The bulls ran wild in 2017 and into 2018 but have now given way to a sharp drop in the stock market. The Dow Jones Industrial Average dropped more than 1,100 points on Monday, which followed a 666-point decline on Friday. WBFO asked a local financial advisor, what's going on in the stock market?
When asked what's going on, Michael Curatolo of Georgetown Capital in Williamsville said it's a good question.
"You could say it's liquidity driven because there are no fundamental changes," he said. "Right now, all the buyers have stepped aside. Nothing really went up in value, it's not the money's flown anywhere. But there's a good old fashioned buyer's strike, where people are nervous, sitting on their hands. Everybody starts selling. Why? Just because they want cash. They want to lock in their capital."
Curatolo was asked about how 2017's sharp rise in the stock market may compare to the upward trend of the 1990s, when then Federal Reserve Chairman Alan Greenspan uttered the phrase "irrational exuberance" to express his concerns.
Curatolo replied that even after those words, the stock market continues a steady increase for the following four years. The difference now, he says, is low interest rate. That changed in late 2017, though, when the Federal Reserve raised them. Rising rates are now sparking fears among many investors.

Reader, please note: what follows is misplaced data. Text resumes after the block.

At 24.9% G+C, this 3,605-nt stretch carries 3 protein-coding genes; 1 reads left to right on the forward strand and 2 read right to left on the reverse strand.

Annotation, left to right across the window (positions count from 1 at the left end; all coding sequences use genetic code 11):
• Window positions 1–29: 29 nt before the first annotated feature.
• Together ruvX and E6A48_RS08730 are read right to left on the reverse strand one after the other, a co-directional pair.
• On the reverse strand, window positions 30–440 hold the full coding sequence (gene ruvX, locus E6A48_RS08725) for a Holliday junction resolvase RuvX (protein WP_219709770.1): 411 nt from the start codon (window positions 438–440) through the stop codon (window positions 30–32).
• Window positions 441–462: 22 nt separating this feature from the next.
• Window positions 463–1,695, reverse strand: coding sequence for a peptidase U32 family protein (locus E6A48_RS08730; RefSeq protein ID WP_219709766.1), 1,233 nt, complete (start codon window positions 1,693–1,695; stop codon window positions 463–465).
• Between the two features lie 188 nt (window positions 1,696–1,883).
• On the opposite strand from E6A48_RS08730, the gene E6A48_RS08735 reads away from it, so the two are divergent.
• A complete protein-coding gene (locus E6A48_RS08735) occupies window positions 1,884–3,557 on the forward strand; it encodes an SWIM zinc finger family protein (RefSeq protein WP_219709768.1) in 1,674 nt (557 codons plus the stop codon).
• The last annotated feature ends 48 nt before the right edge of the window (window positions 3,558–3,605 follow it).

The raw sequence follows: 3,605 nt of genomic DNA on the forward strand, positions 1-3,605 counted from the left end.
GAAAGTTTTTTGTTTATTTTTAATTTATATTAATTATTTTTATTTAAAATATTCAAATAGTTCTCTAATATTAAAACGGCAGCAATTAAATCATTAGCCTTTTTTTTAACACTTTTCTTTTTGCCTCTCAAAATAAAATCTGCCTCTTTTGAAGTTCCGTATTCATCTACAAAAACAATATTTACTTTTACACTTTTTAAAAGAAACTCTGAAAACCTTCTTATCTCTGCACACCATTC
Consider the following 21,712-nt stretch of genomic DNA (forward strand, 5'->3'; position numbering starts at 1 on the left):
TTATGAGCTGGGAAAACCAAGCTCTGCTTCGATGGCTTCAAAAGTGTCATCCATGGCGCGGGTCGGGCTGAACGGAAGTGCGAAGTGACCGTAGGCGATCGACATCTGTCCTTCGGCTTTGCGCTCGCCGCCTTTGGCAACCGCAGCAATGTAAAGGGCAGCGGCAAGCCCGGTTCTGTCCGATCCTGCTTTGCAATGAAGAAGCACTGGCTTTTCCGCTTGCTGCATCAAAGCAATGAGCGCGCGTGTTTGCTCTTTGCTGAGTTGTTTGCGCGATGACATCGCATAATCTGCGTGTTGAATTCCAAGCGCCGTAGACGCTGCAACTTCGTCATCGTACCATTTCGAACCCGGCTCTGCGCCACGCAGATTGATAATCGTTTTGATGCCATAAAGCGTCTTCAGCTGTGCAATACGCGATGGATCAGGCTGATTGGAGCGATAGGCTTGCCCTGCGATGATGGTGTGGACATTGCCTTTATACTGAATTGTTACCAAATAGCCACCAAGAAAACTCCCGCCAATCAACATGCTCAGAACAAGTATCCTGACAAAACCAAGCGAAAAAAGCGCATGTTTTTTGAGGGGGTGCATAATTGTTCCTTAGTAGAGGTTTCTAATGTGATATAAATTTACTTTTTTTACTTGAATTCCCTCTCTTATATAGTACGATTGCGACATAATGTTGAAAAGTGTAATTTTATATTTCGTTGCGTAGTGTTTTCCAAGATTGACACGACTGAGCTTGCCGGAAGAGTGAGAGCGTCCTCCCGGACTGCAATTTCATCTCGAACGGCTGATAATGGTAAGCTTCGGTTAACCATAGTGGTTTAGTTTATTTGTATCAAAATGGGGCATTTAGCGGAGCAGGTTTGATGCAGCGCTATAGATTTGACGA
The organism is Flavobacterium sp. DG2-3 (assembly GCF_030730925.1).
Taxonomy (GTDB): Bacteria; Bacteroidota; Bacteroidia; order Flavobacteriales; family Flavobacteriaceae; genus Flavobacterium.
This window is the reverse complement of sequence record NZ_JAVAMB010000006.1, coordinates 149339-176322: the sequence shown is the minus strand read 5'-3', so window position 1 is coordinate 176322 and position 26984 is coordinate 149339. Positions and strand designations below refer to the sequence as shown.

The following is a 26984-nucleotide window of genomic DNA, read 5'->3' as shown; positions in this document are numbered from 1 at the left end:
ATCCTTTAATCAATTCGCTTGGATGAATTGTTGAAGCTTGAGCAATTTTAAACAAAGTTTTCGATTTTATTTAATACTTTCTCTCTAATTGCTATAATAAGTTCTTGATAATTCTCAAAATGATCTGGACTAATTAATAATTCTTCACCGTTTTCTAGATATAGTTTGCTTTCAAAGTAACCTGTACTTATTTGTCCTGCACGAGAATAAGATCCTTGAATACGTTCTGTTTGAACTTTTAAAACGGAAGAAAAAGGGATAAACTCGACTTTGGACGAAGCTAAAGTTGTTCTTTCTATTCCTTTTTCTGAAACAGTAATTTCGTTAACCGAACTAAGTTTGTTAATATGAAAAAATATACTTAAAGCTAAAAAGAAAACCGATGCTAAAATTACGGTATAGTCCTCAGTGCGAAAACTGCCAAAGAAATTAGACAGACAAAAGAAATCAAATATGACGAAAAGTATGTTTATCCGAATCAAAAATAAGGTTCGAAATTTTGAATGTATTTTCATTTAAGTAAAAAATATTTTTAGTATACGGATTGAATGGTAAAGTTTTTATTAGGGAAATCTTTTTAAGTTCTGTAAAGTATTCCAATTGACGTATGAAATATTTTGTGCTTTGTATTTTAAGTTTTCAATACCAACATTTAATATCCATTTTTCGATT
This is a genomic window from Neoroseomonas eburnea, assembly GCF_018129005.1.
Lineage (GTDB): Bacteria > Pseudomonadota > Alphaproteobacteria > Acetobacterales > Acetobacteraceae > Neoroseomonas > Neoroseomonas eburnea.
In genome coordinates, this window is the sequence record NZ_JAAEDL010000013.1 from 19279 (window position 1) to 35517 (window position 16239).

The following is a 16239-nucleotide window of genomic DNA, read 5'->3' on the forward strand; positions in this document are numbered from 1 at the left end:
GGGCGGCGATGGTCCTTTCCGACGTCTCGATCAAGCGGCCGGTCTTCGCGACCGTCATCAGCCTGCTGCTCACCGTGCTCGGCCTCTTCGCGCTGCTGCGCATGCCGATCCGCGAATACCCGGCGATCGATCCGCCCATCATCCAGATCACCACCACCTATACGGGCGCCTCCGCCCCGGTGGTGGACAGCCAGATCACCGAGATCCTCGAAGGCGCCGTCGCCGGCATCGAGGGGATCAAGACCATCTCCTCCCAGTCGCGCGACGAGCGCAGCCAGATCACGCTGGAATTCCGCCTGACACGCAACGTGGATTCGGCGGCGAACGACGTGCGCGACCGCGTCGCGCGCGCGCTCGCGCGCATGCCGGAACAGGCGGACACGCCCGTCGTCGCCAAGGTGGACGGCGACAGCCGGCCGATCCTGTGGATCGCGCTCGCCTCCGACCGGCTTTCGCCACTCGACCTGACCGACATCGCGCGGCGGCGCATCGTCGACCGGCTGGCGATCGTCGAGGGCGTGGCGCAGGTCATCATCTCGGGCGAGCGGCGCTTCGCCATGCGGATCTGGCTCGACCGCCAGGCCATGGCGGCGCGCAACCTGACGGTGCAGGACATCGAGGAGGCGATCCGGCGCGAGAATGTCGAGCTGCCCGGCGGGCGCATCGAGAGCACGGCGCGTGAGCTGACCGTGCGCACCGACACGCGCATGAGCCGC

"Rates started to creep up a little bit quicker than normal," he said. "That is causing a lot of anxiety in the stock market, this fear of rising interest rates."
Those rising interest rates could work against some of the recent developments in Washington, including corporate tax rate reductions.
Curatolo said the recent drops are not normal for Wall Street but, then again, neither were the months leading up to it.
"The whole year of 2017 wasn't normal with regards to the Dow," he said. "The stock market price averages never dropped more than three percent throughout the year. That was historic."
Historic, but to whose credit? President Donald Trump has, on numerous occasions during his time in office, seemingly taken credit for the stock market's gains and for economic growth. Curatolo says Trump may deserve a little credit but his influence is far lower than he likes to think. While corporate tax cuts may indeed boost profits, and while one-time cash bonuses to employees by several companies will boost confidence, there is also the risk of some recent moves backfiring.
The Washington Post has reported that due to lost revenues as the result of December's federal tax reform, federal cash reserves will run out sooner, meaning the government will be unable to pay bills sooner than expected. The Post reported the federal government plans to borrow up to $1 trillion this year, an 84 percent increase from 2017.
"If the cost of a deficit outweighs the benefit of a lot of people getting these bonuses, it will come back to bite everybody in the rear end," Curatolo said. "That's going to take a little bit of time. But that's an observation to keep an eye on, on the horizon."